NFL Draft 2019: 49ers pick Jalen Hurd at No. 67 to pair with Deebo Samuel


NFL Draft 2019: 49ers pick Jalen Hurd at No. 67 to pair with Deebo Samuel

The 49ers addressed their defensive line and receiving corps with their first two picks of the 2019 NFL Draft.

With its third selection, San Francisco continued to bolster its passing attack with another physical, hard-charging wide receiver.

The 49ers selected Baylor's Jalen Hurd with the No. 67 overall pick of the draft Friday, the third pick of the third round.

[RELATED: 49ers players, coach excited to add Samuel to receiving corps]

The pick was announced by former 49ers wide receiver Terrell Owens.

Here's the full breakdown on Hurd:

Jalen Hurd

Position: Wide receiver
College: Baylor
Height: 6-5
Weight: 226
Selection: Third round (No. 67 overall)  

Scouting report

Hurd began his career at Tennessee as a running back. He led Tennessee in rushing as a true freshman, gaining 899 yards and five touchdowns on 190 rushing attempts. He was second-team All-SEC as a sophomore after gaining 1,288 yards and 12 touchdowns.

As a junior, he asked to switch positions to receiver to endure less punishment on his body. He ended up transferring to Baylor, where last season he caught 69 passes for 946 yards and four touchdowns.

“He's still learning the nuances of the position, but he has outstanding traits, a great work ethic and an ability to get much better very quickly,” analyst Lance Zierlein wrote in his scouting report on NFL.com. “While Hurd will be an NFL receiver, he offers a unique option of becoming a short-yardage banger near the goal line. His best days are in front of him.”

He has vast potential to improve as a route-runner because he is so new to the position.  

Projected role

Hurd provides 49ers quarterback Jimmy Garoppolo with a big target in the red zone. The 49ers struggled mightily in the red zone, and Hurd gives them a basketball player’s body to win on contested passes. But coach Kyle Shanahan likes Hurd because of the potential he sees as a route-runner to be a legitimate threat anywhere on the field.

In fact, Shanahan sees Hurd as more than just a wide receiver. Hurd can line up in the backfield or just about anywhere in the formation. The 49ers want Hurd to get to his ideal playing weight, and Shanahan will find places to use him in the offense.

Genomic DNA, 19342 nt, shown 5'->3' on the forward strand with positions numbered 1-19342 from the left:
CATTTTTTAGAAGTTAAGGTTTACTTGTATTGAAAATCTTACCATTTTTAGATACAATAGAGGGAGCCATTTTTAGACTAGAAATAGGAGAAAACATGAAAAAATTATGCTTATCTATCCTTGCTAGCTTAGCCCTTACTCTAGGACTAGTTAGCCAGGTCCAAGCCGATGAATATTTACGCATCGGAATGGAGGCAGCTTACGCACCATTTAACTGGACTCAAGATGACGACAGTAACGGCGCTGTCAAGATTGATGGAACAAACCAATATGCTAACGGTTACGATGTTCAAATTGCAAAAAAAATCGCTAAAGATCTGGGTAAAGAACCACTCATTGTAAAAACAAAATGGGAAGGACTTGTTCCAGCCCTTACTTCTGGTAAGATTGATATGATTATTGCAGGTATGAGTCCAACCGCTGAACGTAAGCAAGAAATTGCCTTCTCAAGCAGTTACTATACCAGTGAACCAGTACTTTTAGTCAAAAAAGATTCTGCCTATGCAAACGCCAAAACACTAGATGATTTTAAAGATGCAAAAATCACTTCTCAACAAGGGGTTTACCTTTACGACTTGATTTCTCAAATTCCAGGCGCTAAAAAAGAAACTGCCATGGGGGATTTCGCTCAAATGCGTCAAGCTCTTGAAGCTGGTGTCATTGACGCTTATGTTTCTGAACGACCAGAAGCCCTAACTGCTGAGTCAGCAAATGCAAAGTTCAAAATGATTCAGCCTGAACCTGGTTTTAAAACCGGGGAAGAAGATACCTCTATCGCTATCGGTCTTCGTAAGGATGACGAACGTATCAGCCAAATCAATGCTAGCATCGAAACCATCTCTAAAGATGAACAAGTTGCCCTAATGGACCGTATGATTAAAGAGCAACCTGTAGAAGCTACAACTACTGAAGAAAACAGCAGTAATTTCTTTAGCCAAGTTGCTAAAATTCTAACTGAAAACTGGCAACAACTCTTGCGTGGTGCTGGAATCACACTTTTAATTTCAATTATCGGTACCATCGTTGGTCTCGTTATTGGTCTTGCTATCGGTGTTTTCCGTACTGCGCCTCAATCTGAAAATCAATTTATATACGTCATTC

The addition of Hurd, along with second-round pick Deebo Samuel, means it is going to be strong competition to earn a roster spot. Hurd and Samuel join a wide receiver group that also includes Dante Pettis, Marquise Goodwin, Kendrick Bourne, Trent Taylor, Jordan Matthews and Richie James.    

What they’re saying

“He can do about everything. I think if he’d stayed at running back, I think he would’ve gotten drafted an as NFL running back. Today, he got drafted as a receiver, kind of. I believe if he tried to play tight end, he would’ve gotten drafted as an NFL tight end. That’s a pretty unique thing to have. I don’t know that I can say that about any player I’ve studied before” – 49ers coach Kyle Shanahan on Hurd's versatility.

“When you do have a certain size to you and you have very good hands, you don’t have to be as open as other people are. But we like people who can do both. He’s played wide receiver for one year. He has the ability to continue to get more separation skills. But he can cut, and especially with his size and hands, he’s good enough to go out there and beat nickel backs and corners” – Shanahan on Hurd's room to improve his receiver skills.

“I think it’s the details in route-running, my hand. I had some huge drops last season, but not too many. Hands are pretty much there. I think my biggest thing is route-running and the details in the route in the 49ers offense” -- Hurd on what he needs to improve on as a receiver.

“These were the targets, and it worked out so we’re extremely excited about that," -- 49ers GM John Lynch on adding Samuel and Hurd in the second and third rounds.

NFL Draft 2020: How agents are dealing with many coronavirus obstacles

NFL Draft 2020: How agents are dealing with many coronavirus obstacles

The 2020 NFL Draft might favor players who were able to able to attend the Senior Bowl and the NFL Scouting Combine, due to pro days and in-person meetings being canceled due to the coronavirus pandemic. But some agents believe teams have all the information they need to proceed on schedule. 

Leigh Steinberg and Chris Cabott, from Steinberg Sports and Entertainment, spoke to NBC Sports Bay Area about how their preparation for the draft has been consistent to what they’ve done in the past. Their agency represents Alabama quarterback Tua Tagovailoa and wide receiver Jerry Jeudy, among other draft hopefuls. 

Both long-time agents believe that players who attended an All-Star event or the combine have an advantage, but that always has been the case. As in every draft, there will be players that exceed expectations and those that don’t live up to them. 

“When I first started in the industry in 1975 with Steve Bartkowski, there were no pro days, no team meetings, no combine,” Steinberg said. “If you look at statistics from players then, to those selected in 2005, the players in 1975 were more successful and productive. 

“Teams obviously believe that the more information they have, the better, but at some point it’s enough. I believe they have enough information to make educated and prudent choices.”